CPS data did not differentiate between sex and labour trafficking, nor did the government provide data on the range of sentencing of convicted traffickers or percentage of convicted traffickers serving prison time.

It also didn’t specify if the convictions related to offences they were charged with.

Since 2011 and the demise of a dedicated Human Trafficking Response in the UK it has been common place to charge with Human Trafficking Offences and then accept a plea of Guilt on lesser offences. I doubt the true number of Human Trafficking Convictions is anywhere near this number, even though its woefully low.

In truth there are no units capable with dedicating resources to these difficult and challenging investigations. Crime Management wants quick results and maximum press exposure.

Kevin Hyland showed this when he splashed the story of 3 victims held for 30years.

The story was soon brushed under the carpet. The investigation failed because it was poorly handled. Mr Hyland went onto be the Human Trafficking Commissioner, another role where he failed to deliver. He now is a fierce critic of The Trafficking Commissioners Office. They who adopted his failures. 

I have no time for his views. He was responsible for what we have today. The failure to support Trafficking Victims.

Finally there are two good news messages for the UK in the TIP report.

During the reporting period, courts convicted a man serving as a special constable for the Metropolitan Police Service to four years’ imprisonment for sex trafficking. 

The Offence happened in 2015 and was reported in 2017. They were convicted in February 2019 after a trail. Their sentence is on the low side of sentencing especially as this person was a Volunteer Police Officer.

The other great bit of news is that Northern Ireland still carry the torch for dedicated task forces against Human Trafficking.

Young women and girls from Albania, Bulgaria, and Romania, including ethnic Roma, remain vulnerable to sex trafficking in Northern Ireland. In 2019, the Police Service in Northern Ireland added five new detectives to the anti-trafficking unit to help manage the potential increase in cases as a result of the UK leaving the EU.

They also continue to secure great results targeting trafficking gangs with Trafficking Legislation.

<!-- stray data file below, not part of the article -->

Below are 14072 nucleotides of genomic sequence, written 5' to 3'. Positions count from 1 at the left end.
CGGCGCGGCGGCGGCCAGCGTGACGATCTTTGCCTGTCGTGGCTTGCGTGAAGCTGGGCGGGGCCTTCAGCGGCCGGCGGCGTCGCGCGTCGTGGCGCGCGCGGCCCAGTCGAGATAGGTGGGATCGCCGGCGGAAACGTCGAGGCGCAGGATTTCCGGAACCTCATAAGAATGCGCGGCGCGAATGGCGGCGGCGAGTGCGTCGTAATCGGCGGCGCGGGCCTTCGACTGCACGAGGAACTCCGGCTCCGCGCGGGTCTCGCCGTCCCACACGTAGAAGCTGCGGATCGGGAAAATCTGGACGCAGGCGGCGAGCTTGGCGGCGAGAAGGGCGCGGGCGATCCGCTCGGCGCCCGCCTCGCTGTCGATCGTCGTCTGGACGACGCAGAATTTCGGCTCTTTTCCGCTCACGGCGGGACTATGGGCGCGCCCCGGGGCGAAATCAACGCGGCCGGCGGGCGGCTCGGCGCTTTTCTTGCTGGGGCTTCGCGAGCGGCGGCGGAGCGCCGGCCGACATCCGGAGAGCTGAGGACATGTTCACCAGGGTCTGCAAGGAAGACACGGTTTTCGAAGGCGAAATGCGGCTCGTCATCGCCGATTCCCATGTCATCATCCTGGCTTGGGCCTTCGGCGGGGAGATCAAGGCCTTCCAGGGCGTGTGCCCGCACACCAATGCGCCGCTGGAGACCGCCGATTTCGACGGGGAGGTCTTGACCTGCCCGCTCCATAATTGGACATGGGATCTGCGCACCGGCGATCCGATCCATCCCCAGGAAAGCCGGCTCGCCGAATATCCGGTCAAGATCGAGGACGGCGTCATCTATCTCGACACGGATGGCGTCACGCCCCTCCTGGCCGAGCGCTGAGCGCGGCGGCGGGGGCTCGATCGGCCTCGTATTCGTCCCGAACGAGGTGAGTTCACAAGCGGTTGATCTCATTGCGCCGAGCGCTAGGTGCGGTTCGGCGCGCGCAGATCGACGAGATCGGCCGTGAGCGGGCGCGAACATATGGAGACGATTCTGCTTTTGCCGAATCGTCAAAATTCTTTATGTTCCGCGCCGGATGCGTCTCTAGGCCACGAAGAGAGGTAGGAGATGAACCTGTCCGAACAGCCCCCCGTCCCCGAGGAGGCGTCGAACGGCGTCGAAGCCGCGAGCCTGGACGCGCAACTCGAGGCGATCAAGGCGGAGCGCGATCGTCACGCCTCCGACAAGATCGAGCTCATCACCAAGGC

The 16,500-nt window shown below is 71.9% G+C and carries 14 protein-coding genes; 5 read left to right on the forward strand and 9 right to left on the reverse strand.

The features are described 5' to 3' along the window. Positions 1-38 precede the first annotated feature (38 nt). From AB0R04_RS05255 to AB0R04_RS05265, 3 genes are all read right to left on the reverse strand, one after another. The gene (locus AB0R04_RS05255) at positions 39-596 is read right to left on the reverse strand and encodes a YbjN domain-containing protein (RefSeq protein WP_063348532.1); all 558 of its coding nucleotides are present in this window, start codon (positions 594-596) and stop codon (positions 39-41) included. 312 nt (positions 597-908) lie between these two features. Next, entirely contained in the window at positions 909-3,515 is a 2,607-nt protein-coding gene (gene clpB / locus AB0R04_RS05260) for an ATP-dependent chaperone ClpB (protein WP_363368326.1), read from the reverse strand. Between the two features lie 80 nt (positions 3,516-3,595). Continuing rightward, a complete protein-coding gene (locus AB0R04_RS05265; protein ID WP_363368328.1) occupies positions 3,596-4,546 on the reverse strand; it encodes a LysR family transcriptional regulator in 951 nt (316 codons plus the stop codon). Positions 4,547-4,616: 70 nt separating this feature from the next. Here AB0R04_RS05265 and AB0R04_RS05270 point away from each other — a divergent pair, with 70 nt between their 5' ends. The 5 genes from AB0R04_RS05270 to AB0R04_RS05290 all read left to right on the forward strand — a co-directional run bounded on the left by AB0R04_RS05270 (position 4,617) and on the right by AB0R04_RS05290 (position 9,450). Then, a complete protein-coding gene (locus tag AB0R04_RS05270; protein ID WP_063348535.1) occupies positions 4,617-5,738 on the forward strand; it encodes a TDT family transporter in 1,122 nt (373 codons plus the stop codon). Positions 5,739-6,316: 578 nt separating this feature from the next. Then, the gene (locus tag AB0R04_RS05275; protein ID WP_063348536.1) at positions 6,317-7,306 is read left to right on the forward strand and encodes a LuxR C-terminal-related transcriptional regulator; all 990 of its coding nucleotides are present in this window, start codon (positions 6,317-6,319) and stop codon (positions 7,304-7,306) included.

I’m proud to say I worked with this unit in 2010 and offered hands on assistance to their operations at that time. Great to see they continue to support victims along with the GLAA in mainland UK. If Sexual Exploitation is still an issue in Northern Ireland which fools is saying there isn’t this problem on The Mainland? Enough about Kevin Hyland!

What is Human Trafficking? About the Problem...

Our Society continues to go backwads!

Greetings from The Slave Detective,

While I am a firm believer that each case has to be examined on its own merit it appears we continue to fail victims of Human Trafficking who take the leap of faith to disclose their plight.

I’ve been a follower of Klara Skrivankova, the UK & Europe programme manager anti-slavery international, for some time and support her great work. I do not necessarily agree with everything she says, (debate is always great for learning) but we agree on one fact. We are still prosecuting victims of Human Trafficking despite the Modern Slavery Act.

In October 2017 Her Majesty’s Inspectorate of Constabulary and Fire & Rescue Services, published a highly critical report of the police’s response to modern slavery and human trafficking. It painted a picture of the police being uninformed, untrained and inconsistent.

In this article by Nadesh Karu, a specialist defence barrister, he highlights the failings of not only the Police but the prosecution system as well.

Of course some cases slip through the net and victims of Human Trafficking can by their very nature be some of the most difficult and demanding persons who are often initially vague and guarded in their accounts.

I challenge anyone to put themselves in the shoes of a victim of such an atrocity and come across as credible in the first instance.

This does not negate the fact that the system is letting them down. Weed out those that are attempting to abuse the system by all means but in the first instance build trust with a survivor then build a case!

Please read “Prosecuting victims of human trafficking: the sad reality”

and comment. As I said……Debate is the best learning platform!

Britain’s new law against modern slavery secures a rare conviction

Greetings from The Slave Detective,

Following on from my last post, TIP report 2018, I noted this article in The Economist.

It features a case of Ju Ju……my very good friend Andrew Desmond secured the first conviction in the UK of Anthony Harrison for the very same method of victim Control. I have mentioned it many times. Search him in this Blog if you want to know more.